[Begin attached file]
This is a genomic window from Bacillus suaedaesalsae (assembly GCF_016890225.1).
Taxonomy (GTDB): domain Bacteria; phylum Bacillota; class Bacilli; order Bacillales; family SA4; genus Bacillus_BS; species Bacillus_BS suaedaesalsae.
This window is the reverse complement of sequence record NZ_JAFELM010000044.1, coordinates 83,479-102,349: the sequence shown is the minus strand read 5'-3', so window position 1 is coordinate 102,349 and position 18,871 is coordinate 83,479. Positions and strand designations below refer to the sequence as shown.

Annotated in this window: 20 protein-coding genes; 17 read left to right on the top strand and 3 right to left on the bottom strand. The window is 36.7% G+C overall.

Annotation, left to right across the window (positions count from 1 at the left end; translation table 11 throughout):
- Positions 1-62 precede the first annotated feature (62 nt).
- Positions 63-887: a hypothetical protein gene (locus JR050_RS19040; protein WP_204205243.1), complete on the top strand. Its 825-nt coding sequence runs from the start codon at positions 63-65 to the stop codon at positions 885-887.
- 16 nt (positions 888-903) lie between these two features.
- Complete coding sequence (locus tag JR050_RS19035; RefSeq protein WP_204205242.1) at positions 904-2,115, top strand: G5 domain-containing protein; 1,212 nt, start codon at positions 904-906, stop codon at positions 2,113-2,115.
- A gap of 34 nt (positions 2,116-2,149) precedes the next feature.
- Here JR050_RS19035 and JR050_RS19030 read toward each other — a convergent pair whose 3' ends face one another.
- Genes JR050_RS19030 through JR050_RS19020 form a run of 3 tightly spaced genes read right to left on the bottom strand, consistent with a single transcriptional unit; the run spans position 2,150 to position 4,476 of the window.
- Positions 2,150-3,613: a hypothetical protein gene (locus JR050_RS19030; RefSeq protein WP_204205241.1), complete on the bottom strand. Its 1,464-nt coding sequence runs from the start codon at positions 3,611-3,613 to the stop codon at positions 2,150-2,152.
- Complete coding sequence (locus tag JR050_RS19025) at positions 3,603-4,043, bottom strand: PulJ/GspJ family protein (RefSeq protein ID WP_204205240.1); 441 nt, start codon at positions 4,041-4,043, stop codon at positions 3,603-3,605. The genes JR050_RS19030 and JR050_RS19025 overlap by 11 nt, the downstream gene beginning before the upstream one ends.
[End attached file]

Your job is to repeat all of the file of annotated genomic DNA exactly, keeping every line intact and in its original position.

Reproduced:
This is a genomic window from Bacillus suaedaesalsae (assembly GCF_016890225.1).
Taxonomy (GTDB): domain Bacteria; phylum Bacillota; class Bacilli; order Bacillales; family SA4; genus Bacillus_BS; species Bacillus_BS suaedaesalsae.
This window is the reverse complement of sequence record NZ_JAFELM010000044.1, coordinates 83,479-102,349: the sequence shown is the minus strand read 5'-3', so window position 1 is coordinate 102,349 and position 18,871 is coordinate 83,479. Positions and strand designations below refer to the sequence as shown.

Annotated in this window: 20 protein-coding genes; 17 read left to right on the top strand and 3 right to left on the bottom strand. The window is 36.7% G+C overall.

Annotation, left to right across the window (positions count from 1 at the left end; translation table 11 throughout):
- Positions 1-62 precede the first annotated feature (62 nt).
- Positions 63-887: a hypothetical protein gene (locus JR050_RS19040; protein WP_204205243.1), complete on the top strand. Its 825-nt coding sequence runs from the start codon at positions 63-65 to the stop codon at positions 885-887.
- 16 nt (positions 888-903) lie between these two features.
- Complete coding sequence (locus tag JR050_RS19035; RefSeq protein WP_204205242.1) at positions 904-2,115, top strand: G5 domain-containing protein; 1,212 nt, start codon at positions 904-906, stop codon at positions 2,113-2,115.
- A gap of 34 nt (positions 2,116-2,149) precedes the next feature.
- Here JR050_RS19035 and JR050_RS19030 read toward each other — a convergent pair whose 3' ends face one another.
- Genes JR050_RS19030 through JR050_RS19020 form a run of 3 tightly spaced genes read right to left on the bottom strand, consistent with a single transcriptional unit; the run spans position 2,150 to position 4,476 of the window.
- Positions 2,150-3,613: a hypothetical protein gene (locus JR050_RS19030; RefSeq protein WP_204205241.1), complete on the bottom strand. Its 1,464-nt coding sequence runs from the start codon at positions 3,611-3,613 to the stop codon at positions 2,150-2,152.
- Complete coding sequence (locus tag JR050_RS19025) at positions 3,603-4,043, bottom strand: PulJ/GspJ family protein (RefSeq protein ID WP_204205240.1); 441 nt, start codon at positions 4,041-4,043, stop codon at positions 3,603-3,605. The genes JR050_RS19030 and JR050_RS19025 overlap by 11 nt, the downstream gene beginning before the upstream one ends.